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Our research on Egyptian coffins

Nespawershefyt
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The yellow anthropoid coffin set of Nespawershefyt is one of the best-known surviving examples of its kind from the 21st Dynasty. Comprising a mummy board, inner coffin and outer coffin, it was one of the first objects to be acquired into the fledgling Fitzwilliam Museum's ancient Egyptian collection in 1822.

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Pakepu
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This coffin set belongs to a man named Pakepu who worked as a 'water pourer on the west of Thebes' around c.680-664 BC. The coffins were discovered during excavations in Luxor in 1869 and subsequently gifted to the Museum by Prince Edward (later Edward VII) in the same year.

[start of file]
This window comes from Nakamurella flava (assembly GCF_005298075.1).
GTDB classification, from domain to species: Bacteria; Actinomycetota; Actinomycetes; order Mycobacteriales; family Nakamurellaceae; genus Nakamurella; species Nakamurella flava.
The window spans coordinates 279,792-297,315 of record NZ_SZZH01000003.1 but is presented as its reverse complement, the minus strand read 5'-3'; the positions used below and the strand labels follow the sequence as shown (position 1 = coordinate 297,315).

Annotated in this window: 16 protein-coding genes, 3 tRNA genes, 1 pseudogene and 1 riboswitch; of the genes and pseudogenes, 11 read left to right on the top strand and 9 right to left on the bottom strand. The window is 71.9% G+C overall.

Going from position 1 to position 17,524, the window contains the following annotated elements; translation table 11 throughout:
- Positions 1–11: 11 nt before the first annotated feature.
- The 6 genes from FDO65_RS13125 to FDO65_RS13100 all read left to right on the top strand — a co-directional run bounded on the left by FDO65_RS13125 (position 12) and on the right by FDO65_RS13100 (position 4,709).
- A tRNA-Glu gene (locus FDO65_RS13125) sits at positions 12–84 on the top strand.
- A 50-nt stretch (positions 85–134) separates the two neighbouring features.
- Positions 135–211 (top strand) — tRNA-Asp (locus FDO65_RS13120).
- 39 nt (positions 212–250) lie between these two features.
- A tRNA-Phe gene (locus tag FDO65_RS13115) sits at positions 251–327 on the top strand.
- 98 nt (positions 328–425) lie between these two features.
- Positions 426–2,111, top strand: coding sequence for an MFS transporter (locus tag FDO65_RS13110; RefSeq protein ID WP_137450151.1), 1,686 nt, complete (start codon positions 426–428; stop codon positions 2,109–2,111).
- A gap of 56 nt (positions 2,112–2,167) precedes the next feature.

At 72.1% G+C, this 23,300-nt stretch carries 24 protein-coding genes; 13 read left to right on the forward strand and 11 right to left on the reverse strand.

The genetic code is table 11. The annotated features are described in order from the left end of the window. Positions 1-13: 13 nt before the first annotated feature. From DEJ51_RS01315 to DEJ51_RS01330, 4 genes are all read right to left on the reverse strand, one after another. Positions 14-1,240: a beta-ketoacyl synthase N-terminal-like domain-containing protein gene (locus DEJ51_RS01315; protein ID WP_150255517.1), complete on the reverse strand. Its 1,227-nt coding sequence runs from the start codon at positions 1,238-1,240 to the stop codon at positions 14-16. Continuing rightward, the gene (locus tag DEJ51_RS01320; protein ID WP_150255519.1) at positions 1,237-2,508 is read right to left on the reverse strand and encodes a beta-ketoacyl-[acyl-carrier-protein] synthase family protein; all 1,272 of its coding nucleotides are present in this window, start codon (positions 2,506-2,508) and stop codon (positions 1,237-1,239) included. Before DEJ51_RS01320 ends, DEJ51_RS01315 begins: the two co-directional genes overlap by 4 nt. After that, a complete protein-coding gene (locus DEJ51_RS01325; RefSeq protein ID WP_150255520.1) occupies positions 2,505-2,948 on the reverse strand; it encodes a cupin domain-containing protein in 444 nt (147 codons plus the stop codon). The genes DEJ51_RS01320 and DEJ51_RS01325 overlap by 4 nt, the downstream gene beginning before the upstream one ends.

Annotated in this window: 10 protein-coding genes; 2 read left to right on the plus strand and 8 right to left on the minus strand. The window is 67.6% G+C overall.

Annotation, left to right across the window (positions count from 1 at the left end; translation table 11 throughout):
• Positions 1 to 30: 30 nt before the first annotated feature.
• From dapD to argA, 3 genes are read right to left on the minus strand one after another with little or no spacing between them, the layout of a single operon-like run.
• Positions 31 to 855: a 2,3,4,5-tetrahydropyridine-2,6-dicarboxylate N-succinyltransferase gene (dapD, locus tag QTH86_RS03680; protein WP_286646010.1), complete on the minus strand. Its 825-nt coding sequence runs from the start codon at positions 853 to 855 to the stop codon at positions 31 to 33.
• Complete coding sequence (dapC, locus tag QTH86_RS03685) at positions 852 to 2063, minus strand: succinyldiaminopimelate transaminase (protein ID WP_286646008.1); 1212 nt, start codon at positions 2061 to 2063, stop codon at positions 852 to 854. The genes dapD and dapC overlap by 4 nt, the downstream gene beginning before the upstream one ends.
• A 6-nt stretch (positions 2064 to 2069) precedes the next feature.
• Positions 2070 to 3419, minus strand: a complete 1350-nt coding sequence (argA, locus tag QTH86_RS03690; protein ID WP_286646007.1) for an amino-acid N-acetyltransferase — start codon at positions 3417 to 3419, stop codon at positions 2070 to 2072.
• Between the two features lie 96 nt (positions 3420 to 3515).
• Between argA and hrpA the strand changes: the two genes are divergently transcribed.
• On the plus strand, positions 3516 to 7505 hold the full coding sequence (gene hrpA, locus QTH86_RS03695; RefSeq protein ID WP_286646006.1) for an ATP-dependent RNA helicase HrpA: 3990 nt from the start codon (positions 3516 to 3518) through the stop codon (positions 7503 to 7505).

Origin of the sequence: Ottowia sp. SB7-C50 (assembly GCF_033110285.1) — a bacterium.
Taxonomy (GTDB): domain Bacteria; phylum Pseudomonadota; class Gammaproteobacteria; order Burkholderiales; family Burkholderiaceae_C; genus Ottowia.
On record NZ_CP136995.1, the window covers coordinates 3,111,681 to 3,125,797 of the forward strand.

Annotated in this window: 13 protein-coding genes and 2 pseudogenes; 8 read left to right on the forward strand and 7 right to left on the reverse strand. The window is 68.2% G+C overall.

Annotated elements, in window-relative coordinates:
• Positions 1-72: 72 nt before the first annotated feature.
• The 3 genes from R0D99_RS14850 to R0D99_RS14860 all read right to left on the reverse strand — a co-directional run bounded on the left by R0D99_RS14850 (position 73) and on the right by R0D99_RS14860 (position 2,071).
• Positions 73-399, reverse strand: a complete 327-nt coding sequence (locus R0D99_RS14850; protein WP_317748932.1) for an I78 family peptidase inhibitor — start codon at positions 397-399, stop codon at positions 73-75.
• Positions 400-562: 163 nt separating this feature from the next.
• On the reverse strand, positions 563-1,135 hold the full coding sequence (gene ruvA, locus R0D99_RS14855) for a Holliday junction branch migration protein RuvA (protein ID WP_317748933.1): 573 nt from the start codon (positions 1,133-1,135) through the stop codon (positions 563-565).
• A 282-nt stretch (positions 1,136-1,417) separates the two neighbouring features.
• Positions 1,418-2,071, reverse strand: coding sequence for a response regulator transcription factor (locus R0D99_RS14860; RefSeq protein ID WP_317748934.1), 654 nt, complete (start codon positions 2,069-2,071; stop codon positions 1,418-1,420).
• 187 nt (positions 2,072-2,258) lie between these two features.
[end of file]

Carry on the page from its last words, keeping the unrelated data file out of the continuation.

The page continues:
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Dog coffin
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This small wooden box coffin, believed to be for a dog, was discovered by John Garstang at Beni Hasan and gifted to the Museum in 1902.

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Senuitef
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This group of two long boards and two short boards are inscribed with the names of two different people: Senuitef and Warethetep. Investigations into why this is are still on-going.

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